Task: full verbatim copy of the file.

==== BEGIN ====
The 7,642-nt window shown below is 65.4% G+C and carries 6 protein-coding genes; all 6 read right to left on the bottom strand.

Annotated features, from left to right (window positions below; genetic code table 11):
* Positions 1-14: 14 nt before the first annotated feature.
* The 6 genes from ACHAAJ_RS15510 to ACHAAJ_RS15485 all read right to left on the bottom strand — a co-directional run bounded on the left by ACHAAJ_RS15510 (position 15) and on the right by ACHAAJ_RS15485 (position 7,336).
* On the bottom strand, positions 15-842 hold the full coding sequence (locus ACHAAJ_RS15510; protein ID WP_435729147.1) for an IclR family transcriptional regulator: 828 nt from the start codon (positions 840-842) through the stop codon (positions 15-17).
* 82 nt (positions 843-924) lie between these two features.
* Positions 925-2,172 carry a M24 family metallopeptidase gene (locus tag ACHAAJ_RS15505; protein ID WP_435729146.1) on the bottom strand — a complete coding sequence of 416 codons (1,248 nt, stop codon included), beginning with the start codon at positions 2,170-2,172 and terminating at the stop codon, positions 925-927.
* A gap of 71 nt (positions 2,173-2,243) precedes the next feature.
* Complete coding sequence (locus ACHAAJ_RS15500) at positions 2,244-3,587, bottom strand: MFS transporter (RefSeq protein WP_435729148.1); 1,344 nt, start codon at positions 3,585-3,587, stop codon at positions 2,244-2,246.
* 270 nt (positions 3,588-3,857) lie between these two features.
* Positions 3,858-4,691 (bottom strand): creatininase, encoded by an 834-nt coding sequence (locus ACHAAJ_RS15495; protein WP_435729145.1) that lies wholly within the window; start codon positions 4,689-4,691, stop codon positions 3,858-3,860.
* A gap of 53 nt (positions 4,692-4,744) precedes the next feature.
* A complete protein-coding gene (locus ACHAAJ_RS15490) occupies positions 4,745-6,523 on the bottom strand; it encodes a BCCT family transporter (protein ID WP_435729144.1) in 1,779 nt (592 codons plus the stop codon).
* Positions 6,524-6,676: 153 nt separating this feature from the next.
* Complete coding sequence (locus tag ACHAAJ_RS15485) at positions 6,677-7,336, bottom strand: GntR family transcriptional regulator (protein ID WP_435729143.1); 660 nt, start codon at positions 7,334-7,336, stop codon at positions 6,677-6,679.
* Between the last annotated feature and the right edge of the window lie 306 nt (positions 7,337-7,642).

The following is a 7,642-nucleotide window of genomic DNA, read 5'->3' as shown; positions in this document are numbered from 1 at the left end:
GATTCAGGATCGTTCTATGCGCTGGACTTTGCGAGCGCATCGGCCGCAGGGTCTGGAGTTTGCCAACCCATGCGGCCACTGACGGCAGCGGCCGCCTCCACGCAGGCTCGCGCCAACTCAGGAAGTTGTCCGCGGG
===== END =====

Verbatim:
The 7,642-nt window shown below is 65.4% G+C and carries 6 protein-coding genes; all 6 read right to left on the bottom strand.

Annotated features, from left to right (window positions below; genetic code table 11):
* Positions 1-14: 14 nt before the first annotated feature.
* The 6 genes from ACHAAJ_RS15510 to ACHAAJ_RS15485 all read right to left on the bottom strand — a co-directional run bounded on the left by ACHAAJ_RS15510 (position 15) and on the right by ACHAAJ_RS15485 (position 7,336).
* On the bottom strand, positions 15-842 hold the full coding sequence (locus ACHAAJ_RS15510; protein ID WP_435729147.1) for an IclR family transcriptional regulator: 828 nt from the start codon (positions 840-842) through the stop codon (positions 15-17).
* 82 nt (positions 843-924) lie between these two features.
* Positions 925-2,172 carry a M24 family metallopeptidase gene (locus tag ACHAAJ_RS15505; protein ID WP_435729146.1) on the bottom strand — a complete coding sequence of 416 codons (1,248 nt, stop codon included), beginning with the start codon at positions 2,170-2,172 and terminating at the stop codon, positions 925-927.
* A gap of 71 nt (positions 2,173-2,243) precedes the next feature.
* Complete coding sequence (locus ACHAAJ_RS15500) at positions 2,244-3,587, bottom strand: MFS transporter (RefSeq protein WP_435729148.1); 1,344 nt, start codon at positions 3,585-3,587, stop codon at positions 2,244-2,246.
* 270 nt (positions 3,588-3,857) lie between these two features.
* Positions 3,858-4,691 (bottom strand): creatininase, encoded by an 834-nt coding sequence (locus ACHAAJ_RS15495; protein WP_435729145.1) that lies wholly within the window; start codon positions 4,689-4,691, stop codon positions 3,858-3,860.
* A gap of 53 nt (positions 4,692-4,744) precedes the next feature.
* A complete protein-coding gene (locus ACHAAJ_RS15490) occupies positions 4,745-6,523 on the bottom strand; it encodes a BCCT family transporter (protein ID WP_435729144.1) in 1,779 nt (592 codons plus the stop codon).
* Positions 6,524-6,676: 153 nt separating this feature from the next.
* Complete coding sequence (locus tag ACHAAJ_RS15485) at positions 6,677-7,336, bottom strand: GntR family transcriptional regulator (protein ID WP_435729143.1); 660 nt, start codon at positions 7,334-7,336, stop codon at positions 6,677-6,679.
* Between the last annotated feature and the right edge of the window lie 306 nt (positions 7,337-7,642).

The following is a 7,642-nucleotide window of genomic DNA, read 5'->3' as shown; positions in this document are numbered from 1 at the left end:
GATTCAGGATCGTTCTATGCGCTGGACTTTGCGAGCGCATCGGCCGCAGGGTCTGGAGTTTGCCAACCCATGCGGCCACTGACGGCAGCGGCCGCCTCCACGCAGGCTCGCGCCAACTCAGGAAGTTGTCCGCGGG